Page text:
Book Review: Everything Needs to Change—Architecture and the Climate Emergency

Edited by Sofie Pelsmakers and Nick Newman (RIBA Publishing, 2021)

Over the last 18 months, we have all thought a lot about change: with Covid-19, wildfires and record-breaking extreme weather in many areas of the country, and global political and social upheavals. The idea of “building back better” is a positive message—and in any case, there is little chance of things going back to the status quo.

Such is the ethos of Everything Needs to Change: Architecture and the Climate Emergency, the first in the Design Studio book series from the Royal Institute of British Architects (RIBA). The well-illustrated book has an unmissable brightly coloured front cover, and is edited by Sofie Pelsmakers, professor and author of The Environmental Design Pocketbook, and Nick Newman, climate activist and director of Studio Bark

The book features essays, interviews and case studies of new global approaches to sustainable buildings. For example, there is a profile of the UK office Mikhail Riches, an award-winning environmental architecture firm that focuses on designing projects that achieve zero-carbon targets while promoting zero-carbon lifestyles. Projects exploring ideas of resilience include the work of Indian office Samira Rathod Design Atelier, whose inspiring spaces beautifully combine passive strategies, simple forms, and local materials such as terracotta brick. Danish office Lendager Group explores building-scale reuse strategies, including in the innovative Resource Rows: a series of three-storey apartment blocks that use upcycled bricks from a nearby brewery as well as waste wood from the nearby metro construction.

Dorte Mandrup Arkitektur’s Ilulissat Icefjord Centre, in Greenland, is expected to be completed by the end of this year. Its steel and timber construction is based on local conditions, ensuring sustainable solutions suited to the context. Rendering by MIR

The book’s overarching message is that the buildings of the future are being built right now. There is no point in architects waiting to get the perfect project, or holding out for some new technology, or for some ideal next project. We need to treat this as an emergency. We are seeing “future” climate scenarios happening all around us and need to design accordingly. In the introduction text, Pelsmakers and Newman state the obvious: we have likely about 10 years to transition into a climate-neutral society. So, yes, basically everything needs to change.

While the book focuses on professional practice, there is also the question of how well architectural education is preparing students in terms of climate change and sustainable buildings. This theme was also the focus of the recent ACSA Teachers Conference, entitled “Curriculum for Climate Agency: Design (in)Action.” The book discusses the volunteer-run network Architects Climate Action Network (ACAN), which calls for increased universal integration of environmental design, radical activism, and increased collaboration. It argues that schools must equip students with the tools to reduce carbon emissions linked with the built environment to zero by 2050. One article includes graphics of results from a number of studies: instructors scoring student understanding of sustainable design, analysis of modules offered in the current curriculum relevant to the climate emergency, and student scores of their own understanding of key terms.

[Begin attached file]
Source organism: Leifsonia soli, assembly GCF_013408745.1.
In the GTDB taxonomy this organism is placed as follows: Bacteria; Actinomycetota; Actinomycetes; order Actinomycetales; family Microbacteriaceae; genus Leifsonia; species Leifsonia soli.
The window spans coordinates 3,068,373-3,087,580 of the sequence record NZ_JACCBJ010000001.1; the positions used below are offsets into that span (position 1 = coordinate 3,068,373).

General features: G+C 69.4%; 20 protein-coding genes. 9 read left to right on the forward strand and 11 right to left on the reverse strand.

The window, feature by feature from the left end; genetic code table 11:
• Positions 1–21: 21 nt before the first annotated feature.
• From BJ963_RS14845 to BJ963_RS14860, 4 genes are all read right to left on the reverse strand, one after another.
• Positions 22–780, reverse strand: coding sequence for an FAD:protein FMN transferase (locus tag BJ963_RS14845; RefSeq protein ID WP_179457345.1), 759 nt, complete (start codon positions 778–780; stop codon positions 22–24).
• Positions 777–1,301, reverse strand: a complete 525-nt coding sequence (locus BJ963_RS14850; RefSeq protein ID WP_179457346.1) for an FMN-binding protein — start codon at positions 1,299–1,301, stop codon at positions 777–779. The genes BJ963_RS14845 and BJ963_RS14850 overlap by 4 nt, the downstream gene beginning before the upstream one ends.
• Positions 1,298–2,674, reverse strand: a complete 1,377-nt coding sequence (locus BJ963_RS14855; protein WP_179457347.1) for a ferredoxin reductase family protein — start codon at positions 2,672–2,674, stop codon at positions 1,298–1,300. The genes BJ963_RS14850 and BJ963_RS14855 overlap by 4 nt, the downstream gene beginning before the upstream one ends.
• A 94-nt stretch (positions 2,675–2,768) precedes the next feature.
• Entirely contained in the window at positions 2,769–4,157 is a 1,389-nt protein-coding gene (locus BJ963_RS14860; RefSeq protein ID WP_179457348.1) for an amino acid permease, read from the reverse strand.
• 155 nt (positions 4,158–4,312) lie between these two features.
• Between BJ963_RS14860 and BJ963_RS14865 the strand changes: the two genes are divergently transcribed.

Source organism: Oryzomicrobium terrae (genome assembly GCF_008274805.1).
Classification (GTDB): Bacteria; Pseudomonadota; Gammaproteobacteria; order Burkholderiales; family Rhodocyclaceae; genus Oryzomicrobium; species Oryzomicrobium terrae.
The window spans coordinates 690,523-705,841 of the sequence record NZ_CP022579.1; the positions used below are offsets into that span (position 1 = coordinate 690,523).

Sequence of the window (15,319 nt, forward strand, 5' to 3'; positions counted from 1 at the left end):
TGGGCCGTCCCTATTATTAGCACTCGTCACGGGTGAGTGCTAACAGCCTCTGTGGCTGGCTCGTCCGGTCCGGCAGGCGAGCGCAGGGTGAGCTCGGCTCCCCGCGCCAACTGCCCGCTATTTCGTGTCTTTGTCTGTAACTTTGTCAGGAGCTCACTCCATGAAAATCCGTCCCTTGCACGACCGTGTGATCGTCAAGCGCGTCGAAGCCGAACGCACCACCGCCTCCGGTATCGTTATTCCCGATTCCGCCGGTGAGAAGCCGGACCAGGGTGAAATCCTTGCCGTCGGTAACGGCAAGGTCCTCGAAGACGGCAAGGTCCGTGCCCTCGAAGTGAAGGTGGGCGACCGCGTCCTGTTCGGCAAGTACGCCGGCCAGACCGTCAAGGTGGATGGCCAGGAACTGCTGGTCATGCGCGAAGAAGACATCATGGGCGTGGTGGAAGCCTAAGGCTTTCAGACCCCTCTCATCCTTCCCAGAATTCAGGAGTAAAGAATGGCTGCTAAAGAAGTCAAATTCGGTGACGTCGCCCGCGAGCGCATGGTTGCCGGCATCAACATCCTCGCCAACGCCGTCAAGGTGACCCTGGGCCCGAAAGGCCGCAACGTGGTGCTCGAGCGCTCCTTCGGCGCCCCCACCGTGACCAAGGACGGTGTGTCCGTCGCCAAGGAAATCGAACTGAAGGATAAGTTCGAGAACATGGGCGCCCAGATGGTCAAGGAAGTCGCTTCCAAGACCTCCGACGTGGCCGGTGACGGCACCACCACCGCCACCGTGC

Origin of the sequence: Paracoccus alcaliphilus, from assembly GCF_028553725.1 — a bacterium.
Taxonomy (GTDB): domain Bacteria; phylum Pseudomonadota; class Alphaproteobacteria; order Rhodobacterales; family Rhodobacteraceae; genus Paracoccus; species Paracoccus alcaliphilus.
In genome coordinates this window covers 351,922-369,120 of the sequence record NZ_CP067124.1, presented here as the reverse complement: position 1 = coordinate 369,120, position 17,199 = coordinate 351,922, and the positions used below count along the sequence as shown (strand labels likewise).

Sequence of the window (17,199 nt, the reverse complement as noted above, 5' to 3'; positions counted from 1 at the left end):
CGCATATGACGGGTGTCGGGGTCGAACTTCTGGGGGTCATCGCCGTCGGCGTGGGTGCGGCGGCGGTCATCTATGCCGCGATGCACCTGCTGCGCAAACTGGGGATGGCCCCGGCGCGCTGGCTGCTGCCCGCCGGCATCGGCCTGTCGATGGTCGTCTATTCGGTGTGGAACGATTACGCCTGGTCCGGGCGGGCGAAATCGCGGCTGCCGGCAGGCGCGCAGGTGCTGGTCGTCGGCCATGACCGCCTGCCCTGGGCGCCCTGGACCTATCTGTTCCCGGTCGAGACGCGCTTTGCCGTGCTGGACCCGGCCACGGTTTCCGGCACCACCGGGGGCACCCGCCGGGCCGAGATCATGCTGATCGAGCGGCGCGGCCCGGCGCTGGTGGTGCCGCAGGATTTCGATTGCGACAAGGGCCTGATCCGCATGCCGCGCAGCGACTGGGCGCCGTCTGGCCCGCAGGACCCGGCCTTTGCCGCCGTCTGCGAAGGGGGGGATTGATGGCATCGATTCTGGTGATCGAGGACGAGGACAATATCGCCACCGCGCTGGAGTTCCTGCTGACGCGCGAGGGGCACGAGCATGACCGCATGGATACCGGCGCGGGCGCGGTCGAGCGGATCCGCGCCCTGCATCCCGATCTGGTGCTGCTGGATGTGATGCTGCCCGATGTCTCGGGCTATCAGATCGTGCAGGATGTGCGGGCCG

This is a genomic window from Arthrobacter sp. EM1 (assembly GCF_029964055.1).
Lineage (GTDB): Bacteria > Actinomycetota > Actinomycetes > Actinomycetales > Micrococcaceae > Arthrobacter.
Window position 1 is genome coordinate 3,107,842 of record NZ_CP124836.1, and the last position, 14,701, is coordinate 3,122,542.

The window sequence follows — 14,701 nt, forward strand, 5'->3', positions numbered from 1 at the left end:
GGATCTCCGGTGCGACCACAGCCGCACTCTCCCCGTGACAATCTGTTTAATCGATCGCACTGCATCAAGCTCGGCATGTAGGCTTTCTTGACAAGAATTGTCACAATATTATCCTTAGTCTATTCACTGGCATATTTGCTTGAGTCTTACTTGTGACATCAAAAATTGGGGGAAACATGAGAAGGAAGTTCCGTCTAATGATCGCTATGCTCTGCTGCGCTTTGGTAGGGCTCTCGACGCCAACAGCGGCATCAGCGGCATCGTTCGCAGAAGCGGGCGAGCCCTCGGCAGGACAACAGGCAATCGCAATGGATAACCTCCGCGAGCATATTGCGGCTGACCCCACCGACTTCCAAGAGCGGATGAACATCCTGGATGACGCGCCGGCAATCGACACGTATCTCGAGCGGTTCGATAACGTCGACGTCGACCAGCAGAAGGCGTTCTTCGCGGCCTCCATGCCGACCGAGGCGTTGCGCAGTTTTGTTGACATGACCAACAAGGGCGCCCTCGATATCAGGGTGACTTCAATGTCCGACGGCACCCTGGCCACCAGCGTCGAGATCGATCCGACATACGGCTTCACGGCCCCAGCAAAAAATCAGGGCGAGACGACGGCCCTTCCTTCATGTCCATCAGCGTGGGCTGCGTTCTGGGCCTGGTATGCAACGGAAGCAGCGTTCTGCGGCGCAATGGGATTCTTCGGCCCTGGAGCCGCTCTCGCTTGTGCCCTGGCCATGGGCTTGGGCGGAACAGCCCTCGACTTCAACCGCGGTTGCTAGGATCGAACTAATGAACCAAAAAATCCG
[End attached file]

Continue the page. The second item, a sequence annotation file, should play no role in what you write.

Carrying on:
The book raises some relevant questions for Canadian educators, some controversial. Should architecture students learn and be assessed on their ability to design carbon-neutral buildings? Or do educators have enough to do in just teaching the required topics to continue to meet accreditation requirements?  The Architects Registration Board (ARB) in the UK recently announced that schools of architecture must start teaching sustainability and fire- and life-safety design from this fall onwards. While changing the conversation in schools and in practice is not this simple, this is a step in the right direction. It’s a solid example of the change we need to see.

Terri Peters is an Assistant Professor at Ryerson University in Toronto. Her research project launching this fall includes collecting national data about how Canadian architecture students feel about the climate change and sustainability aspects of their design educations.